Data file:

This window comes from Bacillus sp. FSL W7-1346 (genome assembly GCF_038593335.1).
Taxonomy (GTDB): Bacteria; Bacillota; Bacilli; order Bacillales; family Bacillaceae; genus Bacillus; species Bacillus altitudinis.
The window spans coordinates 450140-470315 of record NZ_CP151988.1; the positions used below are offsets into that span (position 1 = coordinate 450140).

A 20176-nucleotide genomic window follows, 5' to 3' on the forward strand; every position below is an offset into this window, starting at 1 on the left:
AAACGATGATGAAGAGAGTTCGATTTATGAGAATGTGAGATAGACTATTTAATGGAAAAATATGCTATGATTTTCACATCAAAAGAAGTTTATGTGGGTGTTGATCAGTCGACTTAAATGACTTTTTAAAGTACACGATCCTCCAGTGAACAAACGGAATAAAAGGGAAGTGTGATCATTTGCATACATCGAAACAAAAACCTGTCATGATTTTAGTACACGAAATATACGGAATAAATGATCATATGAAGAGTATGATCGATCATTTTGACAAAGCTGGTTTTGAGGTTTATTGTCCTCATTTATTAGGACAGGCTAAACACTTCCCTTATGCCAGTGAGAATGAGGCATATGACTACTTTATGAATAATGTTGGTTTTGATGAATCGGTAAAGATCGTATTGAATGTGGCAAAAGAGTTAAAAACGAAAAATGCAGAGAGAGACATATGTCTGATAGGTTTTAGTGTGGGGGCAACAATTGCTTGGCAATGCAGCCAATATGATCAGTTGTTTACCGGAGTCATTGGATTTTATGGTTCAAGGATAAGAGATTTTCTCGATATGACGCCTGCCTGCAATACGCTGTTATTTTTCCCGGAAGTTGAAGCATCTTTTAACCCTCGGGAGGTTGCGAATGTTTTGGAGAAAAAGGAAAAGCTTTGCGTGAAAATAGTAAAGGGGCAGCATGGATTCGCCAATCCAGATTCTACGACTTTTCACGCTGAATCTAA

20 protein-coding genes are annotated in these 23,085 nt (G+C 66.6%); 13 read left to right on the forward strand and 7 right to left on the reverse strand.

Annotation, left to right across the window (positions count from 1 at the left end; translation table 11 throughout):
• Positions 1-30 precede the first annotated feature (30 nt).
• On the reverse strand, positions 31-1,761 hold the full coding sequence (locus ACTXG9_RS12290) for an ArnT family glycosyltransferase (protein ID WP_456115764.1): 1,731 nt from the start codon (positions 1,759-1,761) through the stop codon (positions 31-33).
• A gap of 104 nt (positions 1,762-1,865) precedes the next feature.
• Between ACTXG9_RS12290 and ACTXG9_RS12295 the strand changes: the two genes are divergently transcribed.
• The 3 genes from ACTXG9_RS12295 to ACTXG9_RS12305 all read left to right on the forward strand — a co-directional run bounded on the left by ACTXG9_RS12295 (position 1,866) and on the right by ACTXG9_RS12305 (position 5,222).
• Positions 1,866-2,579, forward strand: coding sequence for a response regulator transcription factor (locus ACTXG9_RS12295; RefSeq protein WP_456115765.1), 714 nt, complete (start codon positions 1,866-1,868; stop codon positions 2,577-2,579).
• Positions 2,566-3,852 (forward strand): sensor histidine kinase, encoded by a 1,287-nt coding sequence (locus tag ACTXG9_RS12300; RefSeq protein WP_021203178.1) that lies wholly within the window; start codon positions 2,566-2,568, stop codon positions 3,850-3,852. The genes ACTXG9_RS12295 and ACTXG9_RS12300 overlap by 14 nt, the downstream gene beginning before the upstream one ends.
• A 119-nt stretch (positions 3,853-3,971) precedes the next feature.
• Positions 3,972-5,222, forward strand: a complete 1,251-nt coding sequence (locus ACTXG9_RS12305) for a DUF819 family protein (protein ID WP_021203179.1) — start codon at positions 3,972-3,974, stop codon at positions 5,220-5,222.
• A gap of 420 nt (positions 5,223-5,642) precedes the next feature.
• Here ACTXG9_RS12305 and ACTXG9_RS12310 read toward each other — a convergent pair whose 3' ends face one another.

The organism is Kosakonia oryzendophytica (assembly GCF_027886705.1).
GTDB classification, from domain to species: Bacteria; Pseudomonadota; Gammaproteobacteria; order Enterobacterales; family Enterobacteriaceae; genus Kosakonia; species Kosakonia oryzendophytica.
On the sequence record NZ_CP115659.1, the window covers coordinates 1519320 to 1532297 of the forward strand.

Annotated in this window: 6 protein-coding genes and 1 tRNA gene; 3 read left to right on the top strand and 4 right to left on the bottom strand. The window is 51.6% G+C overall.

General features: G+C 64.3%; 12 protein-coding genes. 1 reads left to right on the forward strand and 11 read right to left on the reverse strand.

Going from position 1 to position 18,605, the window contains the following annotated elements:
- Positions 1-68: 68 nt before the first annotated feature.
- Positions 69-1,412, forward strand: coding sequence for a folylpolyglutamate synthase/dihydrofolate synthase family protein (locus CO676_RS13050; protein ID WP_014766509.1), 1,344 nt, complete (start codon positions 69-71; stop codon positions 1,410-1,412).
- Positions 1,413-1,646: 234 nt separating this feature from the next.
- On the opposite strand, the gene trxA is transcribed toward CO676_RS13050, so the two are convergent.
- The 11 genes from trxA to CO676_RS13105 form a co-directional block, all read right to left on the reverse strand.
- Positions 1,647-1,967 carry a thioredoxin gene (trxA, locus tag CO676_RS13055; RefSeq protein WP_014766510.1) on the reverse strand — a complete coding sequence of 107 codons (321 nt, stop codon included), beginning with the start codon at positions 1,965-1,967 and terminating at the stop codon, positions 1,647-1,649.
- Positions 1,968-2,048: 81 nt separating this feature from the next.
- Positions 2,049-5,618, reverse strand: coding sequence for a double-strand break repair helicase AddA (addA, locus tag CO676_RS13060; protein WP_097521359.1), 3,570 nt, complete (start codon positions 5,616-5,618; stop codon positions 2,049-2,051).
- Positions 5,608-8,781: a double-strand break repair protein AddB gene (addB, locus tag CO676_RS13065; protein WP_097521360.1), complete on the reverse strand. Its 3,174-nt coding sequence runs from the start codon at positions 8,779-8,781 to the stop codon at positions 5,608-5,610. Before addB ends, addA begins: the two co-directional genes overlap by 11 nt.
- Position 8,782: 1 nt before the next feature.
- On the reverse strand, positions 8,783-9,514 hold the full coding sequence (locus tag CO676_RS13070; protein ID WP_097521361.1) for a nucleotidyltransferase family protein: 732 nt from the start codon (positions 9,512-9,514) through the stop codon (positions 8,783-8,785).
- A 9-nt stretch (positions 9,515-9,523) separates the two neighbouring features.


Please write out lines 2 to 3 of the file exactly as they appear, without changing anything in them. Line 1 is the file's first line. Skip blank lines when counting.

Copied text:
Taxonomy (GTDB): Bacteria; Bacillota; Bacilli; order Bacillales; family Bacillaceae; genus Bacillus; species Bacillus altitudinis.
The window spans coordinates 450140-470315 of record NZ_CP151988.1; the positions used below are offsets into that span (position 1 = coordinate 450140).